The typical useful life cycle of a water meter is 10 to 15 years. After this time, the meter may develop problems providing accurate readings. System audits are performed to monitor possible equipment failures.
Canton has an Automated Meter Reading (AMR) Program, which allow us to read all water meters in the community via radio frequency which is more accurate and more efficient.
Often when Canton residents receive their bills, they wonder why it is so high. Residents are billed bi-monthly for water and sewer usage. One thing to keep in mind is that the bill reflects usage for the previous 2 months. In other words, a bill received in the fall may have summer usage on it. By this time we find that many residents forget how frequently they may have watered over the summer, and are shocked at their bill. Reading dates are reflected on water bills.
Irrigation systems are the biggest source of high water bills. An average sprinkler head can use 2 gallons per minute. If your system has 20 heads, and runs for 20 minutes each day, the result would be 24,000 gallons in a month or 48,000 gallons in a bi-monthly bill. One thing that you can do to monitor your watering is to take a reading at the start of a water cycle and again at the end. By performing this check, you will know exactly how much water is being used by your system. Based on this information, you can adjust your watering accordingly.
For information on ways you can conserve water and reduce your costs, please contact one of our Engineering staff in the DPW at 734/394-5150.
The fixed charges vary based on the size of water meter in your home or business. For most residential customers, the fixed charge (based on a 1-inch meter or less) is $8.24 per bi-monthly billing.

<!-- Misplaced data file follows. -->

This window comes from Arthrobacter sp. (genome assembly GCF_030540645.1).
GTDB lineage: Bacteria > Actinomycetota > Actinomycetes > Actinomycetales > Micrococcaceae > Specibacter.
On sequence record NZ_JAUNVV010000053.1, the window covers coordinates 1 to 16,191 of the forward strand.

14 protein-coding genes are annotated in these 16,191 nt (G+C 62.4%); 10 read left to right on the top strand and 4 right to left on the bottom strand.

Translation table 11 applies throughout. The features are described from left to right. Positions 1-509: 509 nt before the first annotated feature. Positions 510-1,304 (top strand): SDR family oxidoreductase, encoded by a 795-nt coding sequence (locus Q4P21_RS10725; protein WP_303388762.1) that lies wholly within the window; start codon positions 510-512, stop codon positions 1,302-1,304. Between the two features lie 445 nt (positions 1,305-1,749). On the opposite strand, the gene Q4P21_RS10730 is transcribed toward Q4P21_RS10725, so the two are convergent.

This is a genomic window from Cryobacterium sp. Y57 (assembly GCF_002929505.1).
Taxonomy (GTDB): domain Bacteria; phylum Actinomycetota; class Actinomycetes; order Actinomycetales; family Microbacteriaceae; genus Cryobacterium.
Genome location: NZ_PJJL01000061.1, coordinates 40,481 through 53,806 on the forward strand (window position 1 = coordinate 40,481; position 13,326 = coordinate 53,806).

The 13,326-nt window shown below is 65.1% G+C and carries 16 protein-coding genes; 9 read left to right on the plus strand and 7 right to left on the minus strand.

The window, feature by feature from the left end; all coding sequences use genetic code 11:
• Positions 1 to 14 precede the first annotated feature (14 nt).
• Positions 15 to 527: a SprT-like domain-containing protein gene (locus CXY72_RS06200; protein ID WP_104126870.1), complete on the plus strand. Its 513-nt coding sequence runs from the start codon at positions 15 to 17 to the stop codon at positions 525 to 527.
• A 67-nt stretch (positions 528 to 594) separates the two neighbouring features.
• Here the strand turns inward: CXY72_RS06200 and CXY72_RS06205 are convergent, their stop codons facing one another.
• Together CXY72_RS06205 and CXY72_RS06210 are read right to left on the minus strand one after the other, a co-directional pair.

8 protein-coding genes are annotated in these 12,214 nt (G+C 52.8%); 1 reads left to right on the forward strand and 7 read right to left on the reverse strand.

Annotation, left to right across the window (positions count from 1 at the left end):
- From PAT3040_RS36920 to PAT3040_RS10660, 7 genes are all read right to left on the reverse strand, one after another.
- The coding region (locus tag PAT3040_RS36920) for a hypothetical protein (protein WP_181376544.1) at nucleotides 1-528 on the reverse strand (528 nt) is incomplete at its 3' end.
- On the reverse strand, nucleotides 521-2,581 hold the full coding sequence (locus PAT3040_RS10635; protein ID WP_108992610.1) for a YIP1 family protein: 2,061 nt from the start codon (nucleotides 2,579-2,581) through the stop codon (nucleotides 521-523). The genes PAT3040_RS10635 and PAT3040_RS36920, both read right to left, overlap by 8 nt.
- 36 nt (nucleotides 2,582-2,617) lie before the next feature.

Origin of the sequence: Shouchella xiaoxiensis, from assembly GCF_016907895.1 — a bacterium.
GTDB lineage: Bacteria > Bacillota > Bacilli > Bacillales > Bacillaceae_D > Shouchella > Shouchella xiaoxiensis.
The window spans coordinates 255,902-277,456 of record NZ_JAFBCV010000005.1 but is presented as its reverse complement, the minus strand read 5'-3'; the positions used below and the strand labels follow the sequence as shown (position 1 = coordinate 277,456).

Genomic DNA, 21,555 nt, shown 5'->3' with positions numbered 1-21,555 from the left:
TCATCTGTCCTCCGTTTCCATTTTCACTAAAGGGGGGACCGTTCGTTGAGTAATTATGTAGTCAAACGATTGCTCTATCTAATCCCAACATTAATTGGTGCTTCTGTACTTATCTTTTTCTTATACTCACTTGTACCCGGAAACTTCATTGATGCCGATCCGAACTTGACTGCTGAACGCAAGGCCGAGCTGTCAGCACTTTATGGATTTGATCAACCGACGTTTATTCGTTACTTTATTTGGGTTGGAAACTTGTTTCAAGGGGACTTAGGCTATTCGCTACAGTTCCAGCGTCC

The fixed charges vary based on the size of water meter in your home or business. The fixed charge for residential customers (based on a one-inch meter or less) is $6.04 per bi-monthly billing, if you have a separate sump pump system. For customers who do not have a separate sump pump system, a fixed charge of $14.90 will be assessed bi-monthly. This additional charge reflects the rainwater that enters the sanitary sewer system from the footing drain system that requires treatment at the wastewater treatment plants. If you are unsure whether you have a separate sump pump system or not, please contact the Water Billing staff in the Treasurer’s Office at 734/394-5240 and schedule an appointment to have an inspection by the DPW staff.
Water and sewer bills are mailed bi-monthly. You will receive 6 per year for all Residential, Businesses, apartments and condominium complexes.
Canton Township offers many options for paying your water and sewer bill. Payments can be made by cash, check, Mastercard, Visa and or Discover (additional fees apply) at the Treasurer’s Office located on the 1st floor of the Administration Building at 1150 S Canton Center Road. Office hours are 8:30 am to 4:30 pm, Monday through Friday. For your convenience, a 24-hour drop-box is located at the southeast corner of the Administration Building. Payments can also be mailed for processing. Electronic payments can be made through your checking or savings account, credit card or debit card at the Canton Township website. Canton also offers "Interactive Voice Response (IVR)" by phoning in at 1-833-679-1711.
There is no fee for an online payment if the money is taken directly out of your checking or savings account. However, a fee of $3.95 will be added to any payment made on a debit or credit card. Please note, the $3.95 fee passed onto residents by the bank and not Canton Township.
No, the township ordinance does not allow a second meter for outdoor water use. Sewer charges are based on 100% of the water consumption, and this is how Canton Township is charged for sewage treatment in the GLWA system.
If a community chooses to remove the sewage charge component from an irrigation (outside water) meter, the cost must be made up by increasing the rate charged for domestic (internal) water use. This would result in increasing the cost to modest users while decreasing the unit cost to users that use more (irrigation) water. Theoretically, if every customer had dual meters and all the irrigation meters were not charged the sewage component, then the cost of water for every user would increase.